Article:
Sally Swift: If you talk to 10 different people about how to cut up an onion, everyone has a different opinion. Does the way you cut onion and garlic make a difference in the way they taste?
Molly Birnbaum: It really does make a difference in the way they taste.
When you cut an onion or a clove of garlic, you're inciting an interaction within that clove or piece of onion. You're rupturing cells with your knife or with your teeth if you're chewing. When you break down those cells, you're releasing an enzyme. That enzyme interacts with an amino acid that's in a different cell in that garlic. When those two combine, they create a third component, one that has that super intense flavor or smell.
The flavor of garlic or onion then effectively does not occur until you start cutting it or chewing it. Even after you chop it, that flavor will continue to build for about 10 minutes or more. If you chop garlic ahead of time -- before you put it into a dish -- it'll get stronger, stronger and stronger.
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MB: When it comes to onions, what we recommend doing is cutting pole to pole with the grain of the onion so that you're rupturing fewer cells as you cut.
With garlic, you can cut it into thin slices rather than mincing it up or putting it through a garlic press. The garlic press is what really riles up all those cells, interactions and smell.
SS: What happens when you heat them?
MB: That's the other way of controlling the flavor of alliums like onions and garlic. The enzyme that interacts with the amino acid in there gets denatured at a certain temperature. If you bring it up to about 140 degrees Fahrenheit, which is a light saute -- it's toasting a garlic clove with its skin still on in a dry pan for a while -- that enzyme is no longer working. It's no longer making these strong flavors. A little bit of heat will totally mellow out the flavor.
SS: What about acid? I know lots of people soak raw onion in vinegar or sometimes ice baths to try to cool it down, to tame it a little bit. Does that work?
MB: It does work. It helps a lot. We like soaking it in a little bit of lemon juice. Especially when you're making a Caesar salad, that really complements the flavor of the dressing. It also does calm down the flavor of the garlic.
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SS: What about salting? How does salt react with the two of them?
MB: One of the things that we like to do when it comes to sauteing onions -- you've chopped up onions, you want to saute them for a dish -- we like to add salt immediately when we put it in. The salt helps bring the moisture out of the onions. It will help them cook down and brown up a little bit faster, so you get a nicer, deeper, browner flavor. They sweat a little bit with the salt.
SS: You did a funny test on how to not tear up when you're cutting onions and garlic.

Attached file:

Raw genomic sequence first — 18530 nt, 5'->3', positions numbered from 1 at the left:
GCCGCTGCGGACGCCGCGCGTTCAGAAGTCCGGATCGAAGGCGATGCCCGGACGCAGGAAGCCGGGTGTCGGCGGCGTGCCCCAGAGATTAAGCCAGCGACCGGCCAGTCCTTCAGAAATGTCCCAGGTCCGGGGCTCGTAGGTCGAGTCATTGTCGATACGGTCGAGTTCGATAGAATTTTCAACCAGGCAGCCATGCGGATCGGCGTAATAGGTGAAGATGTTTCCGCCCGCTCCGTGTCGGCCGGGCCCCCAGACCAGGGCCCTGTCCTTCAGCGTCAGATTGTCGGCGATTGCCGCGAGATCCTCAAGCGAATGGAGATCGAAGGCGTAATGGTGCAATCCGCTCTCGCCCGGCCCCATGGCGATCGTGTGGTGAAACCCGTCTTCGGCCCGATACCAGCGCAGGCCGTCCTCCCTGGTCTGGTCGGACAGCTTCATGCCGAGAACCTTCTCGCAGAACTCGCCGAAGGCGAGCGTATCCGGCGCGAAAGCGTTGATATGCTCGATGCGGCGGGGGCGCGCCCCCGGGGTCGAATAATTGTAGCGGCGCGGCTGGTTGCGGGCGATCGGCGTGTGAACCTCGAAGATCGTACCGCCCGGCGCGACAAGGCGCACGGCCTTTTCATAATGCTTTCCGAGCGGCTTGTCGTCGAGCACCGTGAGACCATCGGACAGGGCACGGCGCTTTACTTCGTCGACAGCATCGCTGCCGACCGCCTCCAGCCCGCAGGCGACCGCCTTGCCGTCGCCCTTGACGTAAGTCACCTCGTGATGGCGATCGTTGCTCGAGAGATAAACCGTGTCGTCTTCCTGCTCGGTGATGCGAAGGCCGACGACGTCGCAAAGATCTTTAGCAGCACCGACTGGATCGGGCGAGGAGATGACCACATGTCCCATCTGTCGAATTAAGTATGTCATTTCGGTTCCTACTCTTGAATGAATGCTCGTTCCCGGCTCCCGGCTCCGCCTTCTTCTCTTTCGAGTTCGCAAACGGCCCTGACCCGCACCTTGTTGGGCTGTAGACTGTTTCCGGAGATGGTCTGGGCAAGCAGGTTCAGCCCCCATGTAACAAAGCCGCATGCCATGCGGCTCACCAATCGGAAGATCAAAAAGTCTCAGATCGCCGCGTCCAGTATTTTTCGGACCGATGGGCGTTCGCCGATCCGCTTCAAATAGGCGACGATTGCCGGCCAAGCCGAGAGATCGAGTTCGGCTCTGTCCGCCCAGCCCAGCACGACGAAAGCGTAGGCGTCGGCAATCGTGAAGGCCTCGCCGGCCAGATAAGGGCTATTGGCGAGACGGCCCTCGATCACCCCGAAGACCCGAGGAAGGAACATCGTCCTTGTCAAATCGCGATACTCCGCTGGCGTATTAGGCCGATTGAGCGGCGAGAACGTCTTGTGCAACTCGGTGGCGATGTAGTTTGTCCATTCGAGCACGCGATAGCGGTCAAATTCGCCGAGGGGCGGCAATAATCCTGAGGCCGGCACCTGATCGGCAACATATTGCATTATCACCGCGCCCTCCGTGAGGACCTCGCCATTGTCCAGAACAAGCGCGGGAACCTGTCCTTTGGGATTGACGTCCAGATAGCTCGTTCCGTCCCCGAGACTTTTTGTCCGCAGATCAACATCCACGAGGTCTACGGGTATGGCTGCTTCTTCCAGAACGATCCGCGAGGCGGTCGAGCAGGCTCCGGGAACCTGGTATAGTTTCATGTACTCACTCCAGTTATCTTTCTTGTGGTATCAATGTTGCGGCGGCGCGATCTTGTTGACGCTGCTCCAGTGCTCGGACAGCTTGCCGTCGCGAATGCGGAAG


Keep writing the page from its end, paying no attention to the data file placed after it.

MB: We did a really fun and ridiculous test with two of our test cooks at America's Test Kitchen who were both very prone to crying. (Some people are more criers than others when it comes to the very specific enzyme that onions have that causes your eyes to tear up.)
What they did is they tried out every single test that they could think of -- all of the myths, all of the legends, everything that could possibly work. They put an unlit match in their teeth. They put a toothpick in their teeth. They put an onion on their head. They held a piece of bread in their mouth. They went full stop.
What they found worked best was wearing contact lenses, which of course, doesn't really work if you don't need contact lenses. Ski goggles, safety glasses, anything that blocks that chemical from entering your eyes will help.
SS: What is the truth about using garlic that has a sprout coming out of it? Do you remove the sprout? Do you leave it?
MB: We did some tests in the kitchen. We've found that while there's nothing wrong with eating the sprout, it does have a little bit of a bitter flavor. We prefer to take it out before cooking with it.
Courtesy of America's Test Kitchen
Sally Swift is the managing producer and co-creator of The Splendid Table. Before developing the show, she worked in film, video and television, including stints at Twin Cities Public Television, Paisley Park, and Comic Relief with Billy Crystal. She also survived a stint as segment producer on The Jenny Jones Show.
Molly Birnbaum is the executive editor of Cook's Science at America's Test Kitchen. She previously served as managing editor of Modern Farmer magazine and project editor of The New York Times best-selling Cook's Illustrated cookbook, The Science of Good Cooking, and their most recent, Cook's Science. Her writing has appeared in The New York Times, ARTnews magazine, NPR's Cognoscenti, O, The Oprah Magazine and Atlas Obscura. She is the author of Season to Taste.